4. Marketing packages that sound essential
Selling a book is something that most authors struggle with. (For a primer on the topic, check out this guide.) So it’s no surprise that there are people who will offer to solve your marketing problems for a low, low fee. Let’s dig into some of the miraculous “marketing solutions” that authors are often sold:
Press Releases. Whenever a company has a big new “story” to push, they will put out a press release and publish it on sites on which the media can pick it up. Scam companies will sell you on the idea that the New York Times, Good Morning America, and Newsweek can pick up on your story — but the chances of that actually happening are very slim.
Book Fairs. Every year, the publishing world flock to a handful of book fairs where the rights to publish new titles are snapped up. The big ones are in London and Frankfurt (and Bologna for children’s books), and almost anyone can book a table at these events. Predatory companies will offer to display your book at one of these fairs for a fee. More often than not, yours will be one of the countless books on a table in some unseen corner of the convention floor.
Screenplay adaptations/coverage. Certain publishing companies will offer to write up a “coverage” package to make it easier to sell your book to Hollywood production companies. Others will even get an anonymous screenwriter to adapt it into a Netflix pilot. There’s never been any evidence of successful pitches, but these services will surely cost you a pretty penny.
If you do need someone to help you market your book, make sure they offer services that have a direct impact on your ability to reach your target reader (things like digital advertising and mailing list growth). Avoid companies that offer grand (yet vague) promises of instant stardom.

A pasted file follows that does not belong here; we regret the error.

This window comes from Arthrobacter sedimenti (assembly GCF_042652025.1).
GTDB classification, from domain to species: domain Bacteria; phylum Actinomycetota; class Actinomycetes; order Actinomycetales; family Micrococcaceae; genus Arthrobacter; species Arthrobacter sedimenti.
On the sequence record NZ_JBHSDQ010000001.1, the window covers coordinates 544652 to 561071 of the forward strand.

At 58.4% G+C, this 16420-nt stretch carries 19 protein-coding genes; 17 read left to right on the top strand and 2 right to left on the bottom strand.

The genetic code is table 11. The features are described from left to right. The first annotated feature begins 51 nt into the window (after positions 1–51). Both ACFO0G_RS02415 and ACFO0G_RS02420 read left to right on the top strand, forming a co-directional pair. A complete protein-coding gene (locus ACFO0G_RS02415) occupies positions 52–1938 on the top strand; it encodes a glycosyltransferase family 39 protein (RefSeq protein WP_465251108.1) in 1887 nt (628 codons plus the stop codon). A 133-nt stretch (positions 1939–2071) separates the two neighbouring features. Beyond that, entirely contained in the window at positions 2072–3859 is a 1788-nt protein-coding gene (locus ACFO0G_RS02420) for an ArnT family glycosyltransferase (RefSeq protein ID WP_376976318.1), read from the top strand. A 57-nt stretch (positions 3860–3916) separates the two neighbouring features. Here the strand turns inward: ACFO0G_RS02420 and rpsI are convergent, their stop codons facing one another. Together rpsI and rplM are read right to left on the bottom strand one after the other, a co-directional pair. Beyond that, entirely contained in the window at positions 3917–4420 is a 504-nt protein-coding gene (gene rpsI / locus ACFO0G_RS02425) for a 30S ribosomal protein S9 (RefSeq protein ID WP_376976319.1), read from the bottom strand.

5. Writing contests and awards no one has heard of
Writing contests are a great way to reach an audience, solidify your writing credentials, and even make a little money in the form of prizes. There are, however, competitions that are little more than money-spinning enterprises. And you can usually sniff them out by the fact that their prizes are not really prizes.
Some contests will publish winning entries in a magazine or an anthology — which is great. But sometimes, “winning” authors will be obliged to pay an “editing fee” for that privilege — which is not great.
There are also some competitions in which the prize might be a trophy. The catch here is that the author will be expected to pay for the cost of the physical prize. This isn’t necessarily bad — unless you mind paying $80 for a slab of acrylic dozens more have also “won” that month.
In short, read the fine print. To find contests that have been vetted, you can look through this directory of the best writing competitions.
And that covers most of the publishing companies you want to steer clear of in your career as an author.
In the next post, we’ll take a deeper dive into vanity presses, since they can be quite tricky to spot.